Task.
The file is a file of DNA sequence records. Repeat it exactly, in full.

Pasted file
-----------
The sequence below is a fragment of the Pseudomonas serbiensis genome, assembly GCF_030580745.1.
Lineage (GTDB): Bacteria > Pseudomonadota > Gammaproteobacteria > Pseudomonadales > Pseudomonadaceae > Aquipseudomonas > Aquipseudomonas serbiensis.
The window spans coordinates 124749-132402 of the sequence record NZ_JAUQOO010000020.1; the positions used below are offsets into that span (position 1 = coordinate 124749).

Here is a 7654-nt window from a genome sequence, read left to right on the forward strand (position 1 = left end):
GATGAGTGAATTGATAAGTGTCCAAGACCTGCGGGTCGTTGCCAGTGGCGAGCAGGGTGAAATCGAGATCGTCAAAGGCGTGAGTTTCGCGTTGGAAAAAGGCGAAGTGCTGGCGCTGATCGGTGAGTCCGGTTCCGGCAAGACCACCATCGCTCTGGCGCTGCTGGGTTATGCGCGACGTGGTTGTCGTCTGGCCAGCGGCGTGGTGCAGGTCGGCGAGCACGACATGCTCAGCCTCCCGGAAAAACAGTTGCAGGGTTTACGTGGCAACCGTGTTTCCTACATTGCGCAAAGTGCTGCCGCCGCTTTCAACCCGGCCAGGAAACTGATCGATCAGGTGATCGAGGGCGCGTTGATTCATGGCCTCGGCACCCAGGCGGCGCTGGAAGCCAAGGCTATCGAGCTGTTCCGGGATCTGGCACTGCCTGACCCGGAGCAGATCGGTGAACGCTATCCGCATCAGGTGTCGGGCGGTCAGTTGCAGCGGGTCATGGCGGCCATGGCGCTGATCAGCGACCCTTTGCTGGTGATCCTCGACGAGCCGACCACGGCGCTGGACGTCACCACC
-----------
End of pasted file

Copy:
The sequence below is a fragment of the Pseudomonas serbiensis genome, assembly GCF_030580745.1.
Lineage (GTDB): Bacteria > Pseudomonadota > Gammaproteobacteria > Pseudomonadales > Pseudomonadaceae > Aquipseudomonas > Aquipseudomonas serbiensis.
The window spans coordinates 124749-132402 of the sequence record NZ_JAUQOO010000020.1; the positions used below are offsets into that span (position 1 = coordinate 124749).

Here is a 7654-nt window from a genome sequence, read left to right on the forward strand (position 1 = left end):
GATGAGTGAATTGATAAGTGTCCAAGACCTGCGGGTCGTTGCCAGTGGCGAGCAGGGTGAAATCGAGATCGTCAAAGGCGTGAGTTTCGCGTTGGAAAAAGGCGAAGTGCTGGCGCTGATCGGTGAGTCCGGTTCCGGCAAGACCACCATCGCTCTGGCGCTGCTGGGTTATGCGCGACGTGGTTGTCGTCTGGCCAGCGGCGTGGTGCAGGTCGGCGAGCACGACATGCTCAGCCTCCCGGAAAAACAGTTGCAGGGTTTACGTGGCAACCGTGTTTCCTACATTGCGCAAAGTGCTGCCGCCGCTTTCAACCCGGCCAGGAAACTGATCGATCAGGTGATCGAGGGCGCGTTGATTCATGGCCTCGGCACCCAGGCGGCGCTGGAAGCCAAGGCTATCGAGCTGTTCCGGGATCTGGCACTGCCTGACCCGGAGCAGATCGGTGAACGCTATCCGCATCAGGTGTCGGGCGGTCAGTTGCAGCGGGTCATGGCGGCCATGGCGCTGATCAGCGACCCTTTGCTGGTGATCCTCGACGAGCCGACCACGGCGCTGGACGTCACCACC